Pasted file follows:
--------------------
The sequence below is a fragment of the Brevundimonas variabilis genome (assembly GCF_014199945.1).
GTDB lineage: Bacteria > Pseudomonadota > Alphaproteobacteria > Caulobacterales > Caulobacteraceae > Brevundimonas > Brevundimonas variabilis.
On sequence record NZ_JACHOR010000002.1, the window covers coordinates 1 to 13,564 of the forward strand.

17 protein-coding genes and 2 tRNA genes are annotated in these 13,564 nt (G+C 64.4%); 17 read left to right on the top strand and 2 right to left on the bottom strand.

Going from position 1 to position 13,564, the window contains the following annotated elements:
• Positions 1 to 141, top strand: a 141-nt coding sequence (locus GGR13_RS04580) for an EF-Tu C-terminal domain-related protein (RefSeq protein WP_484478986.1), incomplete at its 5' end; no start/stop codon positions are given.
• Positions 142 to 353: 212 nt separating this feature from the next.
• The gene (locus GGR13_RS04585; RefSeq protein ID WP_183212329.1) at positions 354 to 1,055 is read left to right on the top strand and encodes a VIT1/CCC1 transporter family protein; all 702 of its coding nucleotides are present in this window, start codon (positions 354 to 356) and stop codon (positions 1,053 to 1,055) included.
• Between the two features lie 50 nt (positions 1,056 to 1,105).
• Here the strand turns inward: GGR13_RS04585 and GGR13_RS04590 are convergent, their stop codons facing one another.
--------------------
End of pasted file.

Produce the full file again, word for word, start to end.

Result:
The sequence below is a fragment of the Brevundimonas variabilis genome (assembly GCF_014199945.1).
GTDB lineage: Bacteria > Pseudomonadota > Alphaproteobacteria > Caulobacterales > Caulobacteraceae > Brevundimonas > Brevundimonas variabilis.
On sequence record NZ_JACHOR010000002.1, the window covers coordinates 1 to 13,564 of the forward strand.

17 protein-coding genes and 2 tRNA genes are annotated in these 13,564 nt (G+C 64.4%); 17 read left to right on the top strand and 2 right to left on the bottom strand.

Going from position 1 to position 13,564, the window contains the following annotated elements:
• Positions 1 to 141, top strand: a 141-nt coding sequence (locus GGR13_RS04580) for an EF-Tu C-terminal domain-related protein (RefSeq protein WP_484478986.1), incomplete at its 5' end; no start/stop codon positions are given.
• Positions 142 to 353: 212 nt separating this feature from the next.
• The gene (locus GGR13_RS04585; RefSeq protein ID WP_183212329.1) at positions 354 to 1,055 is read left to right on the top strand and encodes a VIT1/CCC1 transporter family protein; all 702 of its coding nucleotides are present in this window, start codon (positions 354 to 356) and stop codon (positions 1,053 to 1,055) included.
• Between the two features lie 50 nt (positions 1,056 to 1,105).
• Here the strand turns inward: GGR13_RS04585 and GGR13_RS04590 are convergent, their stop codons facing one another.